Kathryn Lopez

More than 1.2 million abortions occur annually in the United States, with a disproportionate number concentrated in our poorest communities and among women of color, as Helen Alvare recently highlighted during testimony on Capitol Hill. Though it may have been received differently by some of the more adamant abortion-rights activists on the committee, her testimony was a valentine to women. The George Mason University professor called for "a thoughtful conversation about the meaning of health care."

Alvare highlighted "an emerging scientific and cultural awareness that abortion is not health care," noting that even "Many abortion providers and advocates of legal abortion" call it "killing."

Alvare continued: "According to leading scholars, it certainly appears that more easily available abortion has led to expectations of more uncommitted sexual encounters -- a situation which itself contradicts women's demonstrated preferences -- and thereby to more sexually transmitted infections, more non-marital pregnancies and births, and more abortions."

Throwing contraception at the problem, as Johnson knows all too well, isn't a panacea. The problem of why women ever feel like they need an abortion has deeper roots -- in individual lives and in our culture.

As Johnson writes: "From my first days at Planned Parenthood, I'd told myself I was there to decrease abortions. Now, the absurdity of that logic -- or lack of logic -- screamed at me. Not only had I been a leader in abortion efforts here in Texas, lobbying at the capitol, repeating clever talking points to the media, and running an abortion clinic, I'd even aborted two of my own children."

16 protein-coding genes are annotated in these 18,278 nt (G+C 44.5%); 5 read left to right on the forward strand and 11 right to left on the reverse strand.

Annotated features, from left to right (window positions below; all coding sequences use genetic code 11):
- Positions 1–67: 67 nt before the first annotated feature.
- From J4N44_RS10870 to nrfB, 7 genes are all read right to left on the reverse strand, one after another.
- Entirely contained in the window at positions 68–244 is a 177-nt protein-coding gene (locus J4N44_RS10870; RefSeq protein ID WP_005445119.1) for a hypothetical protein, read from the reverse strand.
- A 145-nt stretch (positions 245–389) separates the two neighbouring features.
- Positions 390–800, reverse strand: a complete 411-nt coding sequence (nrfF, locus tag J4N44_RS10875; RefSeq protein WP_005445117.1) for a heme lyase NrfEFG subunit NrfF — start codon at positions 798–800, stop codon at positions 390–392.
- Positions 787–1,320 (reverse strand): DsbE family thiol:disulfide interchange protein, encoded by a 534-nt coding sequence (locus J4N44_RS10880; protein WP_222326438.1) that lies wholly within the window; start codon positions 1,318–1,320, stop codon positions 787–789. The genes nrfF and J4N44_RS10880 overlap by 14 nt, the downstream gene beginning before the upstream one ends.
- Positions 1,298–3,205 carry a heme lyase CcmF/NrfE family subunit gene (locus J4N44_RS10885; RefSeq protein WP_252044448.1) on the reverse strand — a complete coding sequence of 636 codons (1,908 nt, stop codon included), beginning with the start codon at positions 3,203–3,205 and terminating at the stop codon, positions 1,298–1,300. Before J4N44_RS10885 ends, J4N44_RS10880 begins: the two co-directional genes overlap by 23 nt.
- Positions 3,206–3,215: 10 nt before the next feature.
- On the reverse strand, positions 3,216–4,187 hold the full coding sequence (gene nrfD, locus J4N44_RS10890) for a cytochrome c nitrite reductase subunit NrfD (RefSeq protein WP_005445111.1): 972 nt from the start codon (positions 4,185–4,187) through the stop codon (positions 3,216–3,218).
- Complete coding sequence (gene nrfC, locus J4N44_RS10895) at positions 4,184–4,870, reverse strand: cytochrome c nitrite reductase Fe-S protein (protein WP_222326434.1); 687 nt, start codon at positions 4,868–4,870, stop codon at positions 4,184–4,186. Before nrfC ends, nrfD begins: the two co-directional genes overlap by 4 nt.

It's not a problem that's going to be solved in a day, or a column, a debate or a bill. But we might make a first step by taking a deep breath. We've had a series of wake-up calls lately: a brutal clinic in Philadelphia and disturbing undercover videos about the callousness inside some of the most mainstream, taxpayer-funded clinics. And yet, proponents of these modest legislative moves are accused of "assault" on women by purported leaders who should know better. Unfortunately, somewhere in all the violent, reckless rhetoric, lives are lost, and women and men are living in misery.

Kathryn Lopez

Kathryn Jean Lopez, editor of National Review Online, writes a weekly column of conservative political and social commentary for Newspaper Enterprise Association.